WASHINGTON (WOMENSENEWS)–In an attempt to unify the Democratic Party after the bitter and protracted primary battle, Sen. Barack Obama reached out this week to the two dozen members of the Congressional Hispanic Caucus.
But five of the six Democratic Latinas did not attend the Tuesday night meeting with their party’s presidential nominee at the offices of the Democratic National Committee on Capitol Hill, according to their spokespeople.
The poor showing suggests Obama may have trouble winning over Sen. Hillary Clinton’s Latina loyalists, many of whom received special attention throughout the primaries from Dolores Huerta, a co-founder of the United Farm Workers of America who co-chaired the Clinton campaign’s Hispanic outreach effort.
“It definitely shows he needs to be more aggressive in courting the Latina vote,” said Lizette Olmos, a spokesperson for the League of United Latin American Citizens, an advocacy group in Washington, D.C.
Martha Burk, author of the just-released book “Your Money and Your Life: The High Stakes for Women Voters in ’08 and Beyond,” also thinks Obama has to do more.
Women’s rights advocates were miffed last week when the Obama campaign requested a meeting with leaders of mainstream women’s rights groups but did not send the candidate. In response, leaders of groups such as the National Organization for Women, the Feminist Majority Foundation, Business and Professional Women USA, the American Association of University Women, Mana, a national Latina Organization, and the National Congress of Black Women, sent lower-level representatives to the meeting.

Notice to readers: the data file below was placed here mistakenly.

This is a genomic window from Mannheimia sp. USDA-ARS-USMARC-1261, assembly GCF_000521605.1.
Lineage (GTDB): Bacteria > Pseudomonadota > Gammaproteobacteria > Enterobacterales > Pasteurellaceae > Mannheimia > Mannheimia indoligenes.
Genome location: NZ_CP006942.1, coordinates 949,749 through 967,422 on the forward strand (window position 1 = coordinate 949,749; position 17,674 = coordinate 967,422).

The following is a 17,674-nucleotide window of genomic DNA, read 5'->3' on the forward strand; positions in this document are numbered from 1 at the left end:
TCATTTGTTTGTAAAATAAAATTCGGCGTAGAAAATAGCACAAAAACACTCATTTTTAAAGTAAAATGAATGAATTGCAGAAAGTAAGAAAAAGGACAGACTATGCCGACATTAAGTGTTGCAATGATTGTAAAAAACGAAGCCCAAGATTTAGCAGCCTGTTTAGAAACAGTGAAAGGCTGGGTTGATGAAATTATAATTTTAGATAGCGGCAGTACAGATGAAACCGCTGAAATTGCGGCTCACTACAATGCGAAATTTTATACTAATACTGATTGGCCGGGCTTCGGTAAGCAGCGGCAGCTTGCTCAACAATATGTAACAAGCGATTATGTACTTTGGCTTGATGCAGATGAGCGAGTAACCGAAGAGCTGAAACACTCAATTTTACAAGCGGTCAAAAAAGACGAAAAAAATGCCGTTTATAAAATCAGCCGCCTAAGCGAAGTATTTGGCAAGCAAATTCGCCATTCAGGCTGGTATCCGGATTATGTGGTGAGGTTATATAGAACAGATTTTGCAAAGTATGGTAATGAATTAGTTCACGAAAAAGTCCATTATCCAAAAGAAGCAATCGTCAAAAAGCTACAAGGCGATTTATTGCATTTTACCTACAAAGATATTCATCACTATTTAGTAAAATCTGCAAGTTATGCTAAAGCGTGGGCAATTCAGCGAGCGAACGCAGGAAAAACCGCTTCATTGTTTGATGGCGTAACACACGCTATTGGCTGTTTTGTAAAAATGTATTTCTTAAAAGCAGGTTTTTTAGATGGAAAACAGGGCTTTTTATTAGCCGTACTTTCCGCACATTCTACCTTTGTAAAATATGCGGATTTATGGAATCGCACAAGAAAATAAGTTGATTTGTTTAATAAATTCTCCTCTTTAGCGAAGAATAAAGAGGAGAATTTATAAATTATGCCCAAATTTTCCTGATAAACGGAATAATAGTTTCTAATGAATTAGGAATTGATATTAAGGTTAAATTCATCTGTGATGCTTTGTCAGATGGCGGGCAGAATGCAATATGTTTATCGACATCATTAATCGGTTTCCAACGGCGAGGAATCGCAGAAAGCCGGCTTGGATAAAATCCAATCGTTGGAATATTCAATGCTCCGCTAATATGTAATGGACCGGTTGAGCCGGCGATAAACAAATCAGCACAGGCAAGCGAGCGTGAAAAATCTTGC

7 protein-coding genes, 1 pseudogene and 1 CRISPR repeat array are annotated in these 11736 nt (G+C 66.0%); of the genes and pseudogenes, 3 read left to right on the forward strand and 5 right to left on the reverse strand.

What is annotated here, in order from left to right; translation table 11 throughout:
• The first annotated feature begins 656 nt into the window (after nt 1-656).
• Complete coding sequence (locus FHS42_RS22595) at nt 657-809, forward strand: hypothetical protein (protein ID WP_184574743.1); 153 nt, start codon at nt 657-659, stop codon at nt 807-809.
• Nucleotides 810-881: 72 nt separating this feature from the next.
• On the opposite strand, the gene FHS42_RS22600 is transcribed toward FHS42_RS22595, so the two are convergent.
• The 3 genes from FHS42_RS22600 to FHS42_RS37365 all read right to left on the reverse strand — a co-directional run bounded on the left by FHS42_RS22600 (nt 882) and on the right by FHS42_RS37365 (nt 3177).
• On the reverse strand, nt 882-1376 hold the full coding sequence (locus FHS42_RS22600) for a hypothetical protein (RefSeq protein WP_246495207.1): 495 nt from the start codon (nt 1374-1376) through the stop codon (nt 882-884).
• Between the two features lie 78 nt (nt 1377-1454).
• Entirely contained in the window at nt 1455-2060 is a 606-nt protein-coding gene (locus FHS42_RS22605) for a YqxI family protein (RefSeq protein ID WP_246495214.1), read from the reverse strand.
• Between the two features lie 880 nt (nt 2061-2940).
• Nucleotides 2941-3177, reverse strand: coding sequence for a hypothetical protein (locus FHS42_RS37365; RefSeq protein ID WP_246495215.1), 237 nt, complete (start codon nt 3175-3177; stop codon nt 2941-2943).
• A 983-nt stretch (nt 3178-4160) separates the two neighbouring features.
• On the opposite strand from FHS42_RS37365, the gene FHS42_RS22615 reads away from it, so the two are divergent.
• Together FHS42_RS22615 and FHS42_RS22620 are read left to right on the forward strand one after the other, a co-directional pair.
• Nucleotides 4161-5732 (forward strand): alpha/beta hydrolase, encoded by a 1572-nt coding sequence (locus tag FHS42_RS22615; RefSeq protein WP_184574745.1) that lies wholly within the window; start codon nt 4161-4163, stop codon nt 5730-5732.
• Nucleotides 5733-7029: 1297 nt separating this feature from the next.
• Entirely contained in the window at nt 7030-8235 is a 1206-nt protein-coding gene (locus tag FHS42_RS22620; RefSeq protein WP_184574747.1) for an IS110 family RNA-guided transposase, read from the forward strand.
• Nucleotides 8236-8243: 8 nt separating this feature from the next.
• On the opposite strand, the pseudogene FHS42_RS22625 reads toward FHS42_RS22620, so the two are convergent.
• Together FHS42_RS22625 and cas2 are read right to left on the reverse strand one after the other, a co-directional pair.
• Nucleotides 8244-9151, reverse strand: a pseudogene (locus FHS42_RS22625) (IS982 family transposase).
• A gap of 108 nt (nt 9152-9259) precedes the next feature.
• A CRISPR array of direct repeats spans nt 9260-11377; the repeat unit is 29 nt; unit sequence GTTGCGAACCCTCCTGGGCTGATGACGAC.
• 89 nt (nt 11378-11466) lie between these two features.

“The women felt like they need to be meeting with the candidate,” said Burk, who formerly led the National Council of Women’s Organizations. “He meets with labor, he meets with religious groups, and he has not reached out to women’s groups and he needs to do that.”
Rep. Linda Sanchez, a staunch Obama supporter and the only Latina to show up at Tuesday’s meeting, said most of her colleagues did not attend because of circumstances beyond their control. Several were flying in from California and could not make the meeting and another had a family obligation, she said.
But she acknowledged reluctance on the part of some Latinas–including her sister, Rep. Loretta Sanchez–who supported Clinton in embracing Obama.
“Some of the women that were supporting Hillary Clinton have a very emotional attachment to her, some have had long working relationships with the Clintons, as did my sister.” But once Latinas learn more about Obama, they will jump on board, she predicted. “I think they ultimately understand the prize is this November.”
Obama has made some import inroads with other female leaders.
Cecile Richards, the daughter of former Texas Gov. Ann Richards and president of the Planned Parenthood Federation of America in New York, and Ellen Malcolm, president of EMILY’s List, an influential political action committee that endorses pro-choice Democratic women, have both rallied behind Obama.
“If she were still around she would suit up and campaign for Senator Obama in the farthest corner of the farthest state,” Richards wrote June 10 in a blog about her late mother. “Mom would see in him a leader with a long and consistent record for standing up for women’s health care, a man raised by a single mother, a father of two daughters and a husband who supports women’s rights 100 percent.”
Obama spokesperson Michael Ortiz said his boss has made several efforts to reach out to women in recent weeks.
A June 11 Gallup poll conducted June 5-9 showed 51 percent of registered female voters back Obama and 38 percent favor presumptive GOP nominee Arizona Sen. John McCain. Obama’s 13-point lead among registered women represents a five-point jump since the end of May, before Clinton conceded.